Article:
Conservation can be ‘barrels of fun’

Published 11:46 am Monday, January 17, 2011

Matthew Capper, left, and Carrie Yaniko, right, with the Lawrence County Soil and Water Conservation District, show participants how to construct homemade rain barrels Friday afternoon.

Being green isn’t just about compact fluorescent light bulbs and recycling these days. It’s about overall conservation.

On Friday, the Lawrence Soil and Water Conservation District held a workshop at the Ironton Fire Station to give tips on how to harvest one of nature’s greatest gifts: water.

Carrie Yaniko, urban/education specialist, and Matthew Capper, district technician, demonstrated, with a few simple tools and supplies, how to make a rain barrel.

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The barrels, Yaniko said, collect rainwater that would normally wash away and become polluted stormwater. Then the water can be used to water plants, gardens and lawns, saving resident’s money on their water bills.

“This is exactly what we should be doing as residents,” said Carol Allen, co-chair of Ironton in Bloom. Allen was at the workshop to learn about water management, which, she said, is one of the goals of Ironton in Bloom.

Dave Dunfee Jr. said he attended the workshop because he grows a lot of different plants and vegetables in his own greenhouse in Getaway.

“This is a whole lot more efficient,” he said of the barrels. He also said his water bills tend to get high in the spring when he begins planting flowers. He said he plans to build several rain barrels to help conserve water and money.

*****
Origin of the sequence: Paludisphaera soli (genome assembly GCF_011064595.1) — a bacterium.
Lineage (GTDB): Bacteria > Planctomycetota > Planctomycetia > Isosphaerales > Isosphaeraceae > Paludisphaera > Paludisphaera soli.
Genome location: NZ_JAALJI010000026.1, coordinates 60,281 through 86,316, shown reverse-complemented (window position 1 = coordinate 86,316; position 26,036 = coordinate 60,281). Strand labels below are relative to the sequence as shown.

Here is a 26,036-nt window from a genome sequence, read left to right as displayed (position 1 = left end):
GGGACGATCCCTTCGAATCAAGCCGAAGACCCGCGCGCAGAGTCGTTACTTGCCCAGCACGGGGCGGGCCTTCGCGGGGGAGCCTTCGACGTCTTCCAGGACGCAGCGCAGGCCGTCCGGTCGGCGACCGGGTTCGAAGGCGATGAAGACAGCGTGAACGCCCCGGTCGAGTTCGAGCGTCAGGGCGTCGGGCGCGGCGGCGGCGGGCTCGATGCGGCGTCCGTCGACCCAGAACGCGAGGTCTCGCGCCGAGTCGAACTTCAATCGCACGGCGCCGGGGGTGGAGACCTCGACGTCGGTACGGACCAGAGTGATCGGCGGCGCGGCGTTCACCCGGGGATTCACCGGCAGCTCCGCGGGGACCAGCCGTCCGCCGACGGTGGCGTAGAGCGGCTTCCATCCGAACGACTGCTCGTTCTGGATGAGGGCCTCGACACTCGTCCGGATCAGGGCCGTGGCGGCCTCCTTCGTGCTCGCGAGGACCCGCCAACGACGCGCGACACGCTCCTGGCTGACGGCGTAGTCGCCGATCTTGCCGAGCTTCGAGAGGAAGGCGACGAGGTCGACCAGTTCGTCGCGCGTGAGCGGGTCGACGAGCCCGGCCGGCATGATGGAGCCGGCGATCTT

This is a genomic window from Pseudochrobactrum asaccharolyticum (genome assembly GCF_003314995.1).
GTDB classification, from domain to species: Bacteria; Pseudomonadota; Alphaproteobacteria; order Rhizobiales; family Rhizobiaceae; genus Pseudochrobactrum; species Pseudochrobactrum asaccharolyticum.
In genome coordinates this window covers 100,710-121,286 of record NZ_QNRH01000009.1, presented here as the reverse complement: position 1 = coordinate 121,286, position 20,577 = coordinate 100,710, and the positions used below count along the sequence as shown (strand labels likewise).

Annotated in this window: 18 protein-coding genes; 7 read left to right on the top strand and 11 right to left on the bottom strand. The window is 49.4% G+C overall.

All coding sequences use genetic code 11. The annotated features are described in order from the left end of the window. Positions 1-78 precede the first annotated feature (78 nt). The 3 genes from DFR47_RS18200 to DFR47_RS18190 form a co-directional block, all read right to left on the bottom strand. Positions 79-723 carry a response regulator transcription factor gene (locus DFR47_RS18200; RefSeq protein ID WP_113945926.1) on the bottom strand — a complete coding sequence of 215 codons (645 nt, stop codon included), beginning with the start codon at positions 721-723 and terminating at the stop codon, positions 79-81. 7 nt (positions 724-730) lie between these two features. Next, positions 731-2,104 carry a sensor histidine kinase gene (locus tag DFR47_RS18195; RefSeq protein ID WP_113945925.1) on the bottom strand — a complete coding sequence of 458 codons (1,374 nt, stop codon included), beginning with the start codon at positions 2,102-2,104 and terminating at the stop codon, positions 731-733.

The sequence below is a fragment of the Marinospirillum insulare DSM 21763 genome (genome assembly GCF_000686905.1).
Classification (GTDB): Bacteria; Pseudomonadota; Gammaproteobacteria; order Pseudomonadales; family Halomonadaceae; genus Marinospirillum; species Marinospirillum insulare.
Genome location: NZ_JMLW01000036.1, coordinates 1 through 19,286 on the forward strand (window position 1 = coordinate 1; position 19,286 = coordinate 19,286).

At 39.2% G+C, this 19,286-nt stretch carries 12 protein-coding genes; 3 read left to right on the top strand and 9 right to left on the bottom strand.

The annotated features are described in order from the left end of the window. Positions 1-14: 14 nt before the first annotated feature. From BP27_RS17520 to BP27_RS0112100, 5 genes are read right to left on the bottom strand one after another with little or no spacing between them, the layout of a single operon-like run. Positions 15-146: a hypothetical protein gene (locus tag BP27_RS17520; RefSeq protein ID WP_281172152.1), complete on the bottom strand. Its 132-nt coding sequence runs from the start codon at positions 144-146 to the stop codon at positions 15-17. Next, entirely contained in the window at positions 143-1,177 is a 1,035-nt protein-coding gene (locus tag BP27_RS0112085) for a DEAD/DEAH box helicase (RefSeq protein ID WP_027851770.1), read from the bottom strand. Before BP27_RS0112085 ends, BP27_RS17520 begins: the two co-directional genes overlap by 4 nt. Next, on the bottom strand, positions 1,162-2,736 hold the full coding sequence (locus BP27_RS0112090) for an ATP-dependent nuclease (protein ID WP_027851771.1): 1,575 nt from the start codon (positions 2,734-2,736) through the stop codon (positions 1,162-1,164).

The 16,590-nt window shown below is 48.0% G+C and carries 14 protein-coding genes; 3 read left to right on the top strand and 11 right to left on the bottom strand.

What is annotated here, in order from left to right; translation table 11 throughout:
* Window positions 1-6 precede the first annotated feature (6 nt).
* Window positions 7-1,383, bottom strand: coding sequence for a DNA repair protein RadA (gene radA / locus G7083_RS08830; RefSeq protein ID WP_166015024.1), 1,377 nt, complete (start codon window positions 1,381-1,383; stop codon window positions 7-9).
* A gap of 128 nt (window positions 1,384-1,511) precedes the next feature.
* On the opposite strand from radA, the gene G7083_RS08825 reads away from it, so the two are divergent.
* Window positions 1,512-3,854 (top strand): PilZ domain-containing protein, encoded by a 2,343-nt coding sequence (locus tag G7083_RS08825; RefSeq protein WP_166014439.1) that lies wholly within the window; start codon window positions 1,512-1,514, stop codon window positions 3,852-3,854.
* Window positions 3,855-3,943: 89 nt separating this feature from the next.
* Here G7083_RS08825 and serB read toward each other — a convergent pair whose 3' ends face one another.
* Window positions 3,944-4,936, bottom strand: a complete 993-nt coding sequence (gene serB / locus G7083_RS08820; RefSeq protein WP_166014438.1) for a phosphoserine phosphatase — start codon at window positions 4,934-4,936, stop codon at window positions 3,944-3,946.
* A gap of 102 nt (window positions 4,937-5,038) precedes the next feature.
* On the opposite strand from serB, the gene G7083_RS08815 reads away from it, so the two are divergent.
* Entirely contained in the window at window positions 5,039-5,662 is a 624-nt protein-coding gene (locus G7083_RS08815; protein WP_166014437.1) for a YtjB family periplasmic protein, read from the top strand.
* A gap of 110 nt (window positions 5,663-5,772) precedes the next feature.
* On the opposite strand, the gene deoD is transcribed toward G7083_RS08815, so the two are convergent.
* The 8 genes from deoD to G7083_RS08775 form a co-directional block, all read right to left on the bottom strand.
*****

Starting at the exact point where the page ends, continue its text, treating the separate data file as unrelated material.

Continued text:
Rain barrels are fairly simplistic, not much more than a 60-gallon, food clean, plastic barrel with a hose spigot and overflow valve screwed in. Ready-made barrels can be bought as hardware stores, but all the supplies to make a homemade one are readily available as well.

Carolyn Schmeisser, Ironton resident and avid gardener, said she came to the workshop because of her general love for conservation.

“It’s good for the world, for our children and grandchildren,” she said.

Schmeisser was able to take home the barrel that was made in the workshop and would use that to water her plants, rather than her former method of moving her petunia planters out into the rain every time.

Schmeisser also said she encourages people to get on board with water conservation.

“I think people might not relate water conservation with recycling,” she said. “People don’t conserve water as much as they recycle.”

But, she reminded, if people would see that they are one in the same, people would be more willing to try it.